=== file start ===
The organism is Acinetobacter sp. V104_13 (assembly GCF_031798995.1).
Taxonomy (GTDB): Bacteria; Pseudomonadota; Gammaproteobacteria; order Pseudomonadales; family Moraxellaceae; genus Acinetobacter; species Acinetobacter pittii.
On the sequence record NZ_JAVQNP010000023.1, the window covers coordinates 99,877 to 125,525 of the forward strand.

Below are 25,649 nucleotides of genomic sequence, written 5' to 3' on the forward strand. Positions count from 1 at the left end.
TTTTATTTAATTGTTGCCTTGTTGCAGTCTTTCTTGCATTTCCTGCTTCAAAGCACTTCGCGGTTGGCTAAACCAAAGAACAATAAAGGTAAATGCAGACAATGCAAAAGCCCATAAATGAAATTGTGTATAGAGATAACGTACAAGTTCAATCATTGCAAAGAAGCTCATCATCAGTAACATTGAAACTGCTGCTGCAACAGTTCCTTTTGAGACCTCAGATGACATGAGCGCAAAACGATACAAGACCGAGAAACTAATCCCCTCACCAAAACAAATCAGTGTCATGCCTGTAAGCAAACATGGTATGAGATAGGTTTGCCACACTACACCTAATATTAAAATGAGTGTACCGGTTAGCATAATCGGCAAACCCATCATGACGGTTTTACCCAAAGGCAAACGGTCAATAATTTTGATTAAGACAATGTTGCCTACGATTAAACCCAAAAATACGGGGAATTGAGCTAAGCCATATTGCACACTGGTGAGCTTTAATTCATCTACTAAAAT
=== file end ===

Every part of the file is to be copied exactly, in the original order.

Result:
The organism is Acinetobacter sp. V104_13 (assembly GCF_031798995.1).
Taxonomy (GTDB): Bacteria; Pseudomonadota; Gammaproteobacteria; order Pseudomonadales; family Moraxellaceae; genus Acinetobacter; species Acinetobacter pittii.
On the sequence record NZ_JAVQNP010000023.1, the window covers coordinates 99,877 to 125,525 of the forward strand.

Below are 25,649 nucleotides of genomic sequence, written 5' to 3' on the forward strand. Positions count from 1 at the left end.
TTTTATTTAATTGTTGCCTTGTTGCAGTCTTTCTTGCATTTCCTGCTTCAAAGCACTTCGCGGTTGGCTAAACCAAAGAACAATAAAGGTAAATGCAGACAATGCAAAAGCCCATAAATGAAATTGTGTATAGAGATAACGTACAAGTTCAATCATTGCAAAGAAGCTCATCATCAGTAACATTGAAACTGCTGCTGCAACAGTTCCTTTTGAGACCTCAGATGACATGAGCGCAAAACGATACAAGACCGAGAAACTAATCCCCTCACCAAAACAAATCAGTGTCATGCCTGTAAGCAAACATGGTATGAGATAGGTTTGCCACACTACACCTAATATTAAAATGAGTGTACCGGTTAGCATAATCGGCAAACCCATCATGACGGTTTTACCCAAAGGCAAACGGTCAATAATTTTGATTAAGACAATGTTGCCTACGATTAAACCCAAAAATACGGGGAATTGAGCTAAGCCATATTGCACACTGGTGAGCTTTAATTCATCTACTAAAAT